By exploring multiple primary sources in conversation, students expand their worldview and consider multiple ways of thinking. Examining an event or issue from varying vantage points can strengthen students’ ability to navigate important decisions in their learning and in life.
Connecting the past to the present
When I work with students using archival material, I always make sure they understand the meaning of the word “ephemeral,” since this is a great way to describe these resources. It means lasting a very short time, fleeting, short-lived, momentary.
One of the library’s collections that stands out as an example of this concept is Political Extremism and Radicalism: Far-Right and Left Political Groups in the U.S., Europe, and Australia in the Twentieth Century, a digital archive of primary sources published by Gale. The sheer existence of these materials is a golden opportunity for historians, not only due to the temporary nature of their format but in light of the nature of the organizations themselves.
Connecting historical material, like political ephemera, to its contemporary counterpart is one way I try to make history accessible for students. For example, during library instruction sessions, I might compare pamphlets used to spread ideas and recruit members to how individuals use social media channels today. Putting the purpose of these materials in context is important in understanding their meaning and influence. It also emphasizes how lucky scholars are to have them accessible for research.
Through this and other primary source collections, students get a glimpse into the history and development of radical organizations and extreme movements. The collection includes organizational documents, propaganda, member literature, and various ephemera that provide unique insights into the beliefs and activities of political movements. Particularly for tight-lipped extremist movements like the Ku Klux Klan and the American Nazi Party, surviving internal documents like these are invaluable for research.
As materials in the collection demonstrate, forms of extremism and radicalism have significantly shaped mainstream political thinking as well as cultural norms over time. Present-day political battles around issues of social justice, civil rights, environmental justice, LGBTQ+ rights, and more can trace roots to the work of movements of the past. Likewise, the collection is evidence of the long history of extremist ideologies. Examining the history of these movements can illuminate lost or overlooked lessons and provide essential background for understanding radical activity today.
Thinking critically and analytically
Teaching with primary sources engages students in history at the micro-level. It allows them to see a snapshot in time and consider what individual voices teach us about the past. They provide the raw materials for original research, as a bowl of fruit would for a still-life painter. The final product is what the student will interpret, connect, and create from the original source material.
By analyzing a photograph, a newspaper account, or a pamphlet from a rally, students experience examples of everyday actions that inform the historical record. In this way, exploring multiple sources not only adds crucial context but builds a conversation, more broadly, about how history is made.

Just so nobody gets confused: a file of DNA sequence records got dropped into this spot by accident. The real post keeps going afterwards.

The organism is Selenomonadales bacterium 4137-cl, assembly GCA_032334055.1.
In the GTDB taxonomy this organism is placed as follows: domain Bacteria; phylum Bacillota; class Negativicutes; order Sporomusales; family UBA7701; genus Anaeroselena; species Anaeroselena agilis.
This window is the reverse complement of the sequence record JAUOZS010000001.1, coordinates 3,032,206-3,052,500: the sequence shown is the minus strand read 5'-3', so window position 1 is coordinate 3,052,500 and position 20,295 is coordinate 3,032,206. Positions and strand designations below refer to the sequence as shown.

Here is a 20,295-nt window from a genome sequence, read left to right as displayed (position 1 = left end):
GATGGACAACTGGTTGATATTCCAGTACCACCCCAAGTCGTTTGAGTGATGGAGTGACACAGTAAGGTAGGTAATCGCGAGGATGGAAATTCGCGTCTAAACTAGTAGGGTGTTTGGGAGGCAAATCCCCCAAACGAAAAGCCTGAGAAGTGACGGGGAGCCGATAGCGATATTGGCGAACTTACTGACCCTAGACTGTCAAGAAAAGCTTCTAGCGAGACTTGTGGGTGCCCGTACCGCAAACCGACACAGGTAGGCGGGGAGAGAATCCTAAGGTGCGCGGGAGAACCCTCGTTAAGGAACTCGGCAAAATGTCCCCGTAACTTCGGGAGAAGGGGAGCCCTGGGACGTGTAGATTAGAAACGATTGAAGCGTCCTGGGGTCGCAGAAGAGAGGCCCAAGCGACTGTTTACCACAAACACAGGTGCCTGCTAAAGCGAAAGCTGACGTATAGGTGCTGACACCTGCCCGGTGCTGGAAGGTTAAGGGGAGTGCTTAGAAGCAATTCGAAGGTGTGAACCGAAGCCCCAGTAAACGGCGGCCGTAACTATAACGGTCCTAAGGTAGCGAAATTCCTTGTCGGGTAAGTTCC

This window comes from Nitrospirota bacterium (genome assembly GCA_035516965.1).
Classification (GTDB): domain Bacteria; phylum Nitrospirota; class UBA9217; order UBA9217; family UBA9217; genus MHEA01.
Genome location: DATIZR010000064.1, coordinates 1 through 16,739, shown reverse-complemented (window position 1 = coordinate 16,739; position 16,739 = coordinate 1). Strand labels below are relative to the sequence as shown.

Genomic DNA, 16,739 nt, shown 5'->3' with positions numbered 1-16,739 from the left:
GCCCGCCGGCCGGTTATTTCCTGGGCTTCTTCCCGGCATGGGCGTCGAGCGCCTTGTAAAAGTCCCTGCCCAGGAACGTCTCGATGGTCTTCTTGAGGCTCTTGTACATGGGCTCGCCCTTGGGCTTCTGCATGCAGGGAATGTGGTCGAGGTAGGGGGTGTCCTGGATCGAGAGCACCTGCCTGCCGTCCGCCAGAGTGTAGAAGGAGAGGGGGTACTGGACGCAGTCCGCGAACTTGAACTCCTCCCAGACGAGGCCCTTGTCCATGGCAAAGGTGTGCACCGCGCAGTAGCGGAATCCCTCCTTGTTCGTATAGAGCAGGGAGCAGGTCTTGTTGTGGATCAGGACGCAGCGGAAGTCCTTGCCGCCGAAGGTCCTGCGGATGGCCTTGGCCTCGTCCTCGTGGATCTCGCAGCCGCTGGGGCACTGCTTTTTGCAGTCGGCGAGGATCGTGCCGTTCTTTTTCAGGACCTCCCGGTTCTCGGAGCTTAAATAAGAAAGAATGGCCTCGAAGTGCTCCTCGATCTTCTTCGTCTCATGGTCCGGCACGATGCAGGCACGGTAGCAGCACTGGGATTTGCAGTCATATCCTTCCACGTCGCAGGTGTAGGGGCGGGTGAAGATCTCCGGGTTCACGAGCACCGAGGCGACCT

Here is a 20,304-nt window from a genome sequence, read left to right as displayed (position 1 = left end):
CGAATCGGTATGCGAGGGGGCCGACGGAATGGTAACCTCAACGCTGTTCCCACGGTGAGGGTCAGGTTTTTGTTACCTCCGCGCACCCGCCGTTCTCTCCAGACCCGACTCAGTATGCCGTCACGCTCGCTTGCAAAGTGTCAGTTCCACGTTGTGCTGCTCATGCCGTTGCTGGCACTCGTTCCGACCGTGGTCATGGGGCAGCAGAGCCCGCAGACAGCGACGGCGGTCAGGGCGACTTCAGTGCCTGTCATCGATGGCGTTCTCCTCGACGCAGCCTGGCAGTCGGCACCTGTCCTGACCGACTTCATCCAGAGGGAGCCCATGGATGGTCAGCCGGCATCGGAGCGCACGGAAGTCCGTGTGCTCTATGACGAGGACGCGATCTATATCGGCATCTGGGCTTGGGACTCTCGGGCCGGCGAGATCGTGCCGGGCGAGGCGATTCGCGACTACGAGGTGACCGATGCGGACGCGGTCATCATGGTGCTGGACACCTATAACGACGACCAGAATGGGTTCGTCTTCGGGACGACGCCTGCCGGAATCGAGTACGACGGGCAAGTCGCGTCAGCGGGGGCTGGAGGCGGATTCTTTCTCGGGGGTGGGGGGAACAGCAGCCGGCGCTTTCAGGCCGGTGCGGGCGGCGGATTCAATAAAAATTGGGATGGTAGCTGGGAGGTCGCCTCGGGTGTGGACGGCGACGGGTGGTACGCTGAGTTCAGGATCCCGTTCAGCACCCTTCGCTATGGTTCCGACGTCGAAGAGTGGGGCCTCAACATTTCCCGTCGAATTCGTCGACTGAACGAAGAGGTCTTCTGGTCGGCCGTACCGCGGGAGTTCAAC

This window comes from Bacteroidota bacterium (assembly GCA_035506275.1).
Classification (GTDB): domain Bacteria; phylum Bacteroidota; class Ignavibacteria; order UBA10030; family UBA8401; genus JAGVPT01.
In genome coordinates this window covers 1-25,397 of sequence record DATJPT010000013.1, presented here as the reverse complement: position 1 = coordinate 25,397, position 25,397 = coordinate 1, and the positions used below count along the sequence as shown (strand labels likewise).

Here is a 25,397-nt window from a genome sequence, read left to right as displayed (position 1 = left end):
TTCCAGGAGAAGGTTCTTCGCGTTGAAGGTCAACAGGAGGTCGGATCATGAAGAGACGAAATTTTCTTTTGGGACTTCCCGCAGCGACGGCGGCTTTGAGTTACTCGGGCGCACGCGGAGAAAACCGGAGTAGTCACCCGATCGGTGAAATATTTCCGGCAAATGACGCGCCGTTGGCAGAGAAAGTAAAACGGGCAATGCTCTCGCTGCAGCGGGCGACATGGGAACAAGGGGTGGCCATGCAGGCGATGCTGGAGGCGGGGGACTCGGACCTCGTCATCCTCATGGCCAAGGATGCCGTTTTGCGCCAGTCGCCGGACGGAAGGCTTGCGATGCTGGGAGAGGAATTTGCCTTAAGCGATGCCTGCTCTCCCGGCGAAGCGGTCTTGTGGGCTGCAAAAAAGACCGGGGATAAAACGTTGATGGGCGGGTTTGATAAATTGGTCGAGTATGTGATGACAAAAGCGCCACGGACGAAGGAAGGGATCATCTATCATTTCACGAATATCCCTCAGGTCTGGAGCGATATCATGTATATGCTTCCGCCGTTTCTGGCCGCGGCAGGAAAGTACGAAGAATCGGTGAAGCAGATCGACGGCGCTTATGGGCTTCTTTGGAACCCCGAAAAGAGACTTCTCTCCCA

Promoting the importance of critical thinking is not about teaching students what to think, but rather how to think, how to ask questions, and how to make connections. Higher-order cognitive skills are frequently requested by employers since they demonstrate problem-solving abilities and prepare individuals to tackle personal and professional challenges as citizens of the world.
Moreover, by instilling critical thinking in students, educators help groom individuals to become independent lifelong learners, contributing to a fundamental goal of the educational enterprise.
Recognizing the importance of accessibility
COVID-19 intensified an already growing trend among library users to prefer and request electronic formats. During lockdown especially, this growing demand drove home the criticality of being digitally connected. Like so many others, the pandemic disrupted library services, including physical access to the library building and the university’s archives and special collections reading room.
While virtual reading room appointments were provided and the library quickly resumed circulating material, many students actively requested online material. Understandably, many patrons did not want to travel to campus to pick up physical material unless absolutely necessary.
For courses that typically came to the library for instruction focused around locating primary sources and archival material, having digital collections available remotely to students made the transition to all-virtual learning significantly more seamless.
Despite the events of 2020, the need for preserved and accessible resources spans beyond the pandemic. It is not uncommon for researchers to visit archives, special collections, or academic institutions that are out-of-state to conduct research. Digital collections, on the other hand, allow students to access material that otherwise would have been out of their reach, in some cases across the nation or the globe. Digitized primary sources don’t just help researchers explore and understand topics like political extremism—they can remove significant barriers for many students. In this way, these essential collections engage and empower students to pursue their research wherever the source may reside.